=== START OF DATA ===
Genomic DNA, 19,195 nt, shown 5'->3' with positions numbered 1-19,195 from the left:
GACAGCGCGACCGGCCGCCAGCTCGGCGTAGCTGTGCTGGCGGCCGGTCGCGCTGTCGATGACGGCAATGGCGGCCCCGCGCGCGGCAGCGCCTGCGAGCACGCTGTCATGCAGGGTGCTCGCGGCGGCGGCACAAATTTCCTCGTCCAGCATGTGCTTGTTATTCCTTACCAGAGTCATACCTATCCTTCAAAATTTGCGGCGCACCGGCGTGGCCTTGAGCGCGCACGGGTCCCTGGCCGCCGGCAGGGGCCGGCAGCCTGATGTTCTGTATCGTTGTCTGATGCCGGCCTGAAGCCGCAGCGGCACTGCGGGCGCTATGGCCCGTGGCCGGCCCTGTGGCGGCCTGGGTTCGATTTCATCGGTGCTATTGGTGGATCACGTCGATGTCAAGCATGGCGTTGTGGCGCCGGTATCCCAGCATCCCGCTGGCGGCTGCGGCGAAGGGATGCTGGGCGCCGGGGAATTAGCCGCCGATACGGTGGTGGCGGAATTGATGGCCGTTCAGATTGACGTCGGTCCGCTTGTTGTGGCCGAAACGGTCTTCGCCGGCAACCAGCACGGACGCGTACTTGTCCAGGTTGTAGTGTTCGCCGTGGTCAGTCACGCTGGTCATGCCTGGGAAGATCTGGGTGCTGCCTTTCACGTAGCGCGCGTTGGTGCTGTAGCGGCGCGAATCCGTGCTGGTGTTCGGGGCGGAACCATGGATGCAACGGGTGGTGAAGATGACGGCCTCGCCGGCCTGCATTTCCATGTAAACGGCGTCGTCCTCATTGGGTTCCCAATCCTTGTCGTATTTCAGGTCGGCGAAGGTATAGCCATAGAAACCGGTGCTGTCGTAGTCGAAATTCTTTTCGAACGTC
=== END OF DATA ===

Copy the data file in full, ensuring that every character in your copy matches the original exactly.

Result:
Genomic DNA, 19,195 nt, shown 5'->3' with positions numbered 1-19,195 from the left:
GACAGCGCGACCGGCCGCCAGCTCGGCGTAGCTGTGCTGGCGGCCGGTCGCGCTGTCGATGACGGCAATGGCGGCCCCGCGCGCGGCAGCGCCTGCGAGCACGCTGTCATGCAGGGTGCTCGCGGCGGCGGCACAAATTTCCTCGTCCAGCATGTGCTTGTTATTCCTTACCAGAGTCATACCTATCCTTCAAAATTTGCGGCGCACCGGCGTGGCCTTGAGCGCGCACGGGTCCCTGGCCGCCGGCAGGGGCCGGCAGCCTGATGTTCTGTATCGTTGTCTGATGCCGGCCTGAAGCCGCAGCGGCACTGCGGGCGCTATGGCCCGTGGCCGGCCCTGTGGCGGCCTGGGTTCGATTTCATCGGTGCTATTGGTGGATCACGTCGATGTCAAGCATGGCGTTGTGGCGCCGGTATCCCAGCATCCCGCTGGCGGCTGCGGCGAAGGGATGCTGGGCGCCGGGGAATTAGCCGCCGATACGGTGGTGGCGGAATTGATGGCCGTTCAGATTGACGTCGGTCCGCTTGTTGTGGCCGAAACGGTCTTCGCCGGCAACCAGCACGGACGCGTACTTGTCCAGGTTGTAGTGTTCGCCGTGGTCAGTCACGCTGGTCATGCCTGGGAAGATCTGGGTGCTGCCTTTCACGTAGCGCGCGTTGGTGCTGTAGCGGCGCGAATCCGTGCTGGTGTTCGGGGCGGAACCATGGATGCAACGGGTGGTGAAGATGACGGCCTCGCCGGCCTGCATTTCCATGTAAACGGCGTCGTCCTCATTGGGTTCCCAATCCTTGTCGTATTTCAGGTCGGCGAAGGTATAGCCATAGAAACCGGTGCTGTCGTAGTCGAAATTCTTTTCGAACGTC